Impact of human visceral and glutealfemoral adipose tissue transplant on glycemic control in a mouse model of diet-induced obesity

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Regional distribution of adipose tissue is an important factor in conferring cardiometabolic risk and obesity-related morbidity. We tested the hypothesis that human visceral adipose tissue (VAT) impairs glucose homeostasis, whereas subcutaneous glutealfemoral adipose tissue (GFAT) protects against the development of impaired glucose homeostasis in mice. VAT and GFAT were collected from patients undergoing bariatric surgery and grafted onto the epididymal adipose tissue of weight- and age-matched severe, combined immunodeficient mice. SHAM mice underwent surgery without transplant of tissue. Mice were fed a high-fat diet after xenograft. Energy homeostasis, glucose metabolism, and insulin sensitivity were assessed 6 wk later. Xenograft of human adipose tissues was successful, as determined by histology, immunohistochemical evaluation of collagen deposition and angiogenesis, and maintenance of lipolytic function. Adipose tissue transplant did not affect energy expenditure, food intake, whole body substrate partitioning, or plasma free fatty acid, triglyceride, and insulin levels. Fasting blood glucose was significantly reduced in GFAT and VAT compared with SHAM, whereas glucose tolerance was improved only in mice transplanted with VAT compared with SHAM mice. This improvement was not associated with differences in whole body insulin sensitivity or plasma insulin between groups. Together, these data suggest that VAT improves glycemic control and GFAT does not protect against the development of high-fat diet-induced glucose intolerance. Hence, the intrinsic properties of VAT and GFAT do not necessarily explain the postulated negative and positive effects of these adipose tissue depots on metabolic health.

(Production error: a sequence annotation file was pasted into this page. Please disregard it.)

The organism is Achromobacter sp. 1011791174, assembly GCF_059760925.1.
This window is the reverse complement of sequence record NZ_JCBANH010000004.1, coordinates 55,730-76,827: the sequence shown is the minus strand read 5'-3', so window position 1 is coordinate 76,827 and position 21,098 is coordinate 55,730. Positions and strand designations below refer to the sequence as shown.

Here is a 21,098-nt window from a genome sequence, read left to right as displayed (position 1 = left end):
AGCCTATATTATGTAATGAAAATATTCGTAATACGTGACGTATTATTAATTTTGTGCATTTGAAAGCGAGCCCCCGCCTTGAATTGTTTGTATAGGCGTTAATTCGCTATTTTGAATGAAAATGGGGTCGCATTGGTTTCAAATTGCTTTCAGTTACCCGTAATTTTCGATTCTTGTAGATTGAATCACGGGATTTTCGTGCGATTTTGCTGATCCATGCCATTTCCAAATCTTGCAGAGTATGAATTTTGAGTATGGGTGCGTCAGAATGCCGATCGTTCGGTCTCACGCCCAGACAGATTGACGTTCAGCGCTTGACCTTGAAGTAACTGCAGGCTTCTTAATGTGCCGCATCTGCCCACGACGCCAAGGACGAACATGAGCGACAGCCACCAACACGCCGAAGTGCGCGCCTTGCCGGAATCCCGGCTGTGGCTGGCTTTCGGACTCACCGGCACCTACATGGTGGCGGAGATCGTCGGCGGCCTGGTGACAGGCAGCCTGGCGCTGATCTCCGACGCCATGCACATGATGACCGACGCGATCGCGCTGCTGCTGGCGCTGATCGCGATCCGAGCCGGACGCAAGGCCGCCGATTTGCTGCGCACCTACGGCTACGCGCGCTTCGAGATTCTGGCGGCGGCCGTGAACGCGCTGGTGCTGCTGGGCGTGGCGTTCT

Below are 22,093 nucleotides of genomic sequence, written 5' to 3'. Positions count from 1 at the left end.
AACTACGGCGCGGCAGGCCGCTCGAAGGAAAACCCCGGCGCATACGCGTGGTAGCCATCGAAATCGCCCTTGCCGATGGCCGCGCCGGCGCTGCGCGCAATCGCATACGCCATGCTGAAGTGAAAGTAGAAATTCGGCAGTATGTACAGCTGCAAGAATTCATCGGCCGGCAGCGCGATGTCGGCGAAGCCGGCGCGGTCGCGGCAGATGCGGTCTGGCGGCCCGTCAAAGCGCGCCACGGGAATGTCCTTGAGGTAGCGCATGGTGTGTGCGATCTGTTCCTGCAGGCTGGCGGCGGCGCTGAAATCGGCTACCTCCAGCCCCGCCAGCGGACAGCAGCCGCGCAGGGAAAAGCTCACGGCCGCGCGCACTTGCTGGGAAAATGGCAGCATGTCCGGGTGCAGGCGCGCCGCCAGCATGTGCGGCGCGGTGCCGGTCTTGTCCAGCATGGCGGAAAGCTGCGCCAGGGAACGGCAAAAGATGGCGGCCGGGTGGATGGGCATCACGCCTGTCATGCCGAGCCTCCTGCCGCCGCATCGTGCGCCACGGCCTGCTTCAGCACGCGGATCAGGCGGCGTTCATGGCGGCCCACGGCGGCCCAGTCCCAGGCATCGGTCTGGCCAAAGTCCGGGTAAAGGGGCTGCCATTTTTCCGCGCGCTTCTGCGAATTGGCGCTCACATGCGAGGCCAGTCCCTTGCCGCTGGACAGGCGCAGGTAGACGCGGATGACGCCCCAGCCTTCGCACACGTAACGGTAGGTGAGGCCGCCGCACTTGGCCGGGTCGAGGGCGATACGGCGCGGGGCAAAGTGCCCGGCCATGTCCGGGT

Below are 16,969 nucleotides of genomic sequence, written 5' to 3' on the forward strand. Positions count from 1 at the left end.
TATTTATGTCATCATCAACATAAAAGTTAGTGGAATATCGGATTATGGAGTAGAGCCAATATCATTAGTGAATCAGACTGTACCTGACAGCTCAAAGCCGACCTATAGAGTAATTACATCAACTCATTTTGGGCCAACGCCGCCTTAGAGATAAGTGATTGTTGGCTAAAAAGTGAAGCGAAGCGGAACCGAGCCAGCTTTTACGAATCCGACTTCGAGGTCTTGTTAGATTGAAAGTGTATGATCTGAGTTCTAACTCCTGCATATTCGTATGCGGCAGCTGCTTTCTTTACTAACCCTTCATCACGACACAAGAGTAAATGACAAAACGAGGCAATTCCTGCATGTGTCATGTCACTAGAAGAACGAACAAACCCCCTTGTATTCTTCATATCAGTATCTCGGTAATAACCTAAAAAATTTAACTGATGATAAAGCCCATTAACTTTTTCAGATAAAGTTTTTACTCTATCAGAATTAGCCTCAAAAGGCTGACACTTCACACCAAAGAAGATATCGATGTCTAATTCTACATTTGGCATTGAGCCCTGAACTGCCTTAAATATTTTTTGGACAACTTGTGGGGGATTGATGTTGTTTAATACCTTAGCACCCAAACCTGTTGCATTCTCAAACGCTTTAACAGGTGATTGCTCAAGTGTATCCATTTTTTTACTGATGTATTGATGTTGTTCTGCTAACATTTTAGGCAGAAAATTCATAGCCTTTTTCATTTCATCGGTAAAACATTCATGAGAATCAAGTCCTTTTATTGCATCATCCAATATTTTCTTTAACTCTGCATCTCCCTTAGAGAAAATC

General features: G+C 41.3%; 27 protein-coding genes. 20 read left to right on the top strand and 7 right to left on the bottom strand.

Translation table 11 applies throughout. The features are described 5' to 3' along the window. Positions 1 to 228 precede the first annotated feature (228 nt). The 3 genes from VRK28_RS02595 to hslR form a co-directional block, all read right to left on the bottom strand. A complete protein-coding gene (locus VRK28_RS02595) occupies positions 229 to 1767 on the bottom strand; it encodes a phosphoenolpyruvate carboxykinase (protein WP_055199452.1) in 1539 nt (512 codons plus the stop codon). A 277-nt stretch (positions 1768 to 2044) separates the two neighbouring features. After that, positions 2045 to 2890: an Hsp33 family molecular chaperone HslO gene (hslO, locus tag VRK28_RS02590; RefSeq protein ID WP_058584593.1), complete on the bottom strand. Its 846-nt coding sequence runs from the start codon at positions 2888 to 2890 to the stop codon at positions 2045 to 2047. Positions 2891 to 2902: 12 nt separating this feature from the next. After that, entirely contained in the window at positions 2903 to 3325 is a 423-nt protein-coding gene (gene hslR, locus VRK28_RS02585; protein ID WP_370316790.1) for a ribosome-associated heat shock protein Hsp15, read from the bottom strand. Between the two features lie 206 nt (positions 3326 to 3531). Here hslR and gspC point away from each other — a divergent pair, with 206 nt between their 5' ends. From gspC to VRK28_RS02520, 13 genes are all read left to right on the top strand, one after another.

Original languageEnglish
Pages (from-to)E519-E528
Number of pages10
JournalAmerican Journal of Physiology - Endocrinology and Metabolism
Issue number3
Publication statusPublished - Sept 2020


  • Adipocyte
  • Glucose metabolism
  • Glutealfemoral adipose tissue
  • Insulin sensitivity
  • Metabolic disease
  • Metabolism
  • Visceral adipose tissue
  • Xenograft

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